by Chuck Ross
Rep. Devin Nunes filed a federal lawsuit Wednesday against opposition research firm Fusion GPS and the Campaign for Accountability, accusing the two of smearing him over his investigation into Fusion GPS’s and the Steele dossier.
The complaint, which the California Republican filed in federal court in Virginia, alleges that Fusion GPS and Campaign for Accountability (CfA) worked on a “joint and systematic effort to intimidate, harass, threaten, influence, interfere with, impede, and ultimately to derail” Nunes’ investigation of the dossier, which he directed as chairman of the House Permanent Select Committee on Intelligence (HPSCI).
In the lawsuit, Nunes draws a link between CfA payments to Fusion GPS and a string of ethics complaints that the watchdog group filed against him last year.
The Daily Caller News Foundation reported Aug. 1 that CfA’s 2018 tax filings show the group paid Fusion GPS nearly $140,000 unspecified research activities.
CfA filed three complaints against Nunes with the Office of Congressional Ethics. In a Jan. 25, 2018 complaint, CfA accused Nunes of leaking sensitive House Intelligence Committee information about Fusion GPS.
Daniel Stevens, the executive director of CfA, denied in a statement to the DCNF that the payment was for information about Nunes.
“CfA did not hire Fusion to look into Devin Nunes or coordinate with the firm regarding our ethics complaints against Devin Nunes,” he told the DCNF for the Aug. 1 article.
But Nunes, who is seeking $9.9 million in damages, dismisses Stevens’ denial, saying in the lawsuit that the ethics complaints were “fraudulent and retaliatory,” and intended to protect Fusion GPS and its co-founder, Glenn Simpson.
He alleges that Fusion GPS and Simpson “harbored spite and ill-will” towards him for exposing details of Fusion’s dossier-related work.
In October 2017, HPSCI subpoenaed Fusion GPS’s bank records, leading to the revelation that the law firm for the Clinton campaign and DNC-funded the Steele dossier. The firm, Perkins Coie, paid Fusion GPS more than $1 million in 2016. Fusion paid Christopher Steele, a former MI6 officer, nearly $170,000 to work on what would become known as the dossier.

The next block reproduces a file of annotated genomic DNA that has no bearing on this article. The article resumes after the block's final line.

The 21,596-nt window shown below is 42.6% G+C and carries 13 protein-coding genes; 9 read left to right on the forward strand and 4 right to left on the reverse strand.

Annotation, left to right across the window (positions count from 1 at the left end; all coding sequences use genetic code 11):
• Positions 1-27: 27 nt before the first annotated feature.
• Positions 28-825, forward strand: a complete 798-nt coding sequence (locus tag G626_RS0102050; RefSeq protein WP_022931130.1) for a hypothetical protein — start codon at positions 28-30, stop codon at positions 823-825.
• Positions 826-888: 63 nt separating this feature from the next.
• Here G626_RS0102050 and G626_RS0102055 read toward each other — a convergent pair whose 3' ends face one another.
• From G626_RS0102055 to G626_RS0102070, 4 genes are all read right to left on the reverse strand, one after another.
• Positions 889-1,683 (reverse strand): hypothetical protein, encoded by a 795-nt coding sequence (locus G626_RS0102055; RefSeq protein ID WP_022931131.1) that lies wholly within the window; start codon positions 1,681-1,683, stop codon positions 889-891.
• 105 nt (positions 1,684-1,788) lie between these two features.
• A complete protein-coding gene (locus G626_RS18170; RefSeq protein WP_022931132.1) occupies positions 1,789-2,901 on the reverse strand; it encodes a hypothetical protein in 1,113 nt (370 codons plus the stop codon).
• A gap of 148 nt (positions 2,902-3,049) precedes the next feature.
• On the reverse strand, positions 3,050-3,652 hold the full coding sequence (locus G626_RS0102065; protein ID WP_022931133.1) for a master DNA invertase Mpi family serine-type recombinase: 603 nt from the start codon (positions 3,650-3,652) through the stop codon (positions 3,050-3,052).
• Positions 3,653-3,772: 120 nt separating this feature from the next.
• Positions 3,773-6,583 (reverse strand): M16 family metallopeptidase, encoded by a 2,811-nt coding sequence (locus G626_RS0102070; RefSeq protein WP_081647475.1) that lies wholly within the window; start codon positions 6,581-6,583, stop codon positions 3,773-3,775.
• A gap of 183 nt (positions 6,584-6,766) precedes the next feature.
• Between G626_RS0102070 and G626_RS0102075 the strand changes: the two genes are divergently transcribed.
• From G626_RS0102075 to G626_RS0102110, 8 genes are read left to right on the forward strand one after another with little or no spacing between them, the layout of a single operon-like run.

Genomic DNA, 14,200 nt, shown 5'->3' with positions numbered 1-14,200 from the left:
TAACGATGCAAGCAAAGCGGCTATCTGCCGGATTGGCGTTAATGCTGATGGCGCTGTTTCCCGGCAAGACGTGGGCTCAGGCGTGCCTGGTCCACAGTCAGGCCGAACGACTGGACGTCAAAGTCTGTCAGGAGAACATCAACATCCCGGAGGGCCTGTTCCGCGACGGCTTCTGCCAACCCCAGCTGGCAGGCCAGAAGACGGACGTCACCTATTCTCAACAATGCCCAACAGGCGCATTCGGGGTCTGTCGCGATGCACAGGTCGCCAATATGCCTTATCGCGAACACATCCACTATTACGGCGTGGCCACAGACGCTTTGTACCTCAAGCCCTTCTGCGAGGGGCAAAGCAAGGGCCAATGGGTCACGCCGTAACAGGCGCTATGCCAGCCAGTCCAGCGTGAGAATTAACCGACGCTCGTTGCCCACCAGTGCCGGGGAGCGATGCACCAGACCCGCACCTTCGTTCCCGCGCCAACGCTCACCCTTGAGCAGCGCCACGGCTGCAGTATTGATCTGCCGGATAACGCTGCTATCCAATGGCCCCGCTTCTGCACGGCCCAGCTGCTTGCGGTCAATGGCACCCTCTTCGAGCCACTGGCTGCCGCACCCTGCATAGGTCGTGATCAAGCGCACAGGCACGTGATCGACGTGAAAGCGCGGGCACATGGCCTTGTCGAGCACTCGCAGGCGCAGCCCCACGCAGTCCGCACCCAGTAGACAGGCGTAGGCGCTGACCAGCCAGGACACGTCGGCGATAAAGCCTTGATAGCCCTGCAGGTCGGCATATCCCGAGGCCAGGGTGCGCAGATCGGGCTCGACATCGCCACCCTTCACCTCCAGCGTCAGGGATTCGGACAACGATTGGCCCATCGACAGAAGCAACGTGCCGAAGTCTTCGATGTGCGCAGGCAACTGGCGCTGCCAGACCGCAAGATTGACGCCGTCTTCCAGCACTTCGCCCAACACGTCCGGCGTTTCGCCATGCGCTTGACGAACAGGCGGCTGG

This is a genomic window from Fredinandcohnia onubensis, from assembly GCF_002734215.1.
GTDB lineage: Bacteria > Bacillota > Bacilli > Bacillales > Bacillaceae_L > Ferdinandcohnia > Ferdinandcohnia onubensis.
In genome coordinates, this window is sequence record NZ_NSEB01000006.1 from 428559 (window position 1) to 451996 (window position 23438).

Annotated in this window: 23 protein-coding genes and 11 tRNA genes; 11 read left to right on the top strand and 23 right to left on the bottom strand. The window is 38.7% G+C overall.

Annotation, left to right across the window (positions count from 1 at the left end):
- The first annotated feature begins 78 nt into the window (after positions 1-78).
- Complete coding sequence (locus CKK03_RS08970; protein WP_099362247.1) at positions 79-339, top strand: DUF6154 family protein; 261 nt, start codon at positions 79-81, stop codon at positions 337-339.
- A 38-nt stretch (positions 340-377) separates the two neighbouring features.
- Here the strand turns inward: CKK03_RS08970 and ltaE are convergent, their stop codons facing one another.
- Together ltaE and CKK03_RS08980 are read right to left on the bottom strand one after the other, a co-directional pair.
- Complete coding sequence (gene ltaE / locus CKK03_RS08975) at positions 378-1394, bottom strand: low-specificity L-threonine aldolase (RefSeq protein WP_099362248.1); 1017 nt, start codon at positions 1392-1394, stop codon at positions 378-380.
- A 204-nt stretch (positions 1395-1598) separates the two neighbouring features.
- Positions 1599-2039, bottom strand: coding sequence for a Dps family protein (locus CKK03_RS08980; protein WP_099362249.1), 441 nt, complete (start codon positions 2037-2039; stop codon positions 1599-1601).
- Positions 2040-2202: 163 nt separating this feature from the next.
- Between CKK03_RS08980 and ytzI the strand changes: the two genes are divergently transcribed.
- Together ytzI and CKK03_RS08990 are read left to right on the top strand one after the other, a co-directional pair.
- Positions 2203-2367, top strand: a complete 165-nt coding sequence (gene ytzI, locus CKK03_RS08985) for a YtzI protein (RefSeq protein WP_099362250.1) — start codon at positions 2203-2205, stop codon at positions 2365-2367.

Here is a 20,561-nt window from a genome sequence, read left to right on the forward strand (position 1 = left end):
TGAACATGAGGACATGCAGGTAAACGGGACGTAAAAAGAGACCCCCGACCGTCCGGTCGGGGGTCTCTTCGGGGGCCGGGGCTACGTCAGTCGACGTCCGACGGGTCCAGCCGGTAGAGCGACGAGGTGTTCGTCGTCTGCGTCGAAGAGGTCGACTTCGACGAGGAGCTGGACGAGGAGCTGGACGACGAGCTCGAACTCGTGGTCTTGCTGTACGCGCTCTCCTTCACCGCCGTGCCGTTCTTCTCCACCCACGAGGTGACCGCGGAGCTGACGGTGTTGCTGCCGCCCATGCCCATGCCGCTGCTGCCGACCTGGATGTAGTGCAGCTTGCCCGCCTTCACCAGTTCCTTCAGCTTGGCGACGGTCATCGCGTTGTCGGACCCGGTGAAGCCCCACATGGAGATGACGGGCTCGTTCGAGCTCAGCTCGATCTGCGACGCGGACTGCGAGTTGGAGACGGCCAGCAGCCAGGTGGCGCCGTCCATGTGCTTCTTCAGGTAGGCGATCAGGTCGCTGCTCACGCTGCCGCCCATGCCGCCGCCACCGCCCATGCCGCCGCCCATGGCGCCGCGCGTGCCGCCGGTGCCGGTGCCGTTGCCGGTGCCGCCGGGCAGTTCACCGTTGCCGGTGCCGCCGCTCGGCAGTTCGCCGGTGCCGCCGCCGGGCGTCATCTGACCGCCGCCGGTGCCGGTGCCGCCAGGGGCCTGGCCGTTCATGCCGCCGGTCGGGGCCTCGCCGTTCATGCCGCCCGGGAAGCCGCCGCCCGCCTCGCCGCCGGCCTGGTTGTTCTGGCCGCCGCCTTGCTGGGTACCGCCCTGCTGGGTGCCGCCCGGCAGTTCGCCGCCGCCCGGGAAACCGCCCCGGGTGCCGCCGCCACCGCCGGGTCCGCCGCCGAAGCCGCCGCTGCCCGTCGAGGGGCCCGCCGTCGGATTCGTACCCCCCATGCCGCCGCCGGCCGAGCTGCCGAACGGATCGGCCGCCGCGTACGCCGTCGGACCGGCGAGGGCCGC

The dossier has come under intense scrutiny because the FBI relied heavily on the document to obtain surveillance warrants against former Trump aide Carter Page. The special counsel’s report all but debunked Steele’s key claim that the Trump campaign conspired with Russia to influence the 2016 election.
Nunes contends that Fusion GPS and Simpson have also retaliated against him for fear that the Republican would submit criminal referrals against Simpson over testimony he gave HPSCI and the Senate Judiciary Committee in 2017.
Nunes accuses Simpson of lying in his HPSCI testimony on Nov. 14, 2017 when he said that he had contact with the Justice Department and FBI regarding the dossier only after the 2016 election. Bruce Ohr, a Justice Department official whose wife was a contractor at Fusion GPS, testified on Aug. 28, 2018 that he and Simpson met in Washington, D.C., on Aug. 22, 2016.
Nunes also claims that Simpson lied during his Senate testimony on Aug. 22, 2017 when he denied having a client for Trump-related work after the 2016 election. A non-profit group called The Democracy Integrity Project hired Fusion GPS and Steele’s London-based firm in 2017.
“Fearing a criminal referral for his false statements to the FBI and DOJ, for lying to Congress and the Senate, and for obstructing the House Intelligence Committee in its Russia investigation, the Defendants directly and aggressively retaliated against Plaintiff, employing the same or similar means and methods as Fusion GPS and Simpson have employed multiple times in the past to smear the opposition,” the complaint says.
Nunes has filed four lawsuits this year. He has sued Twitter, McClatchy, political consultant Liz Mair, among others.
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Chuck Ross is a reporter for the Daily Caller News Foundation.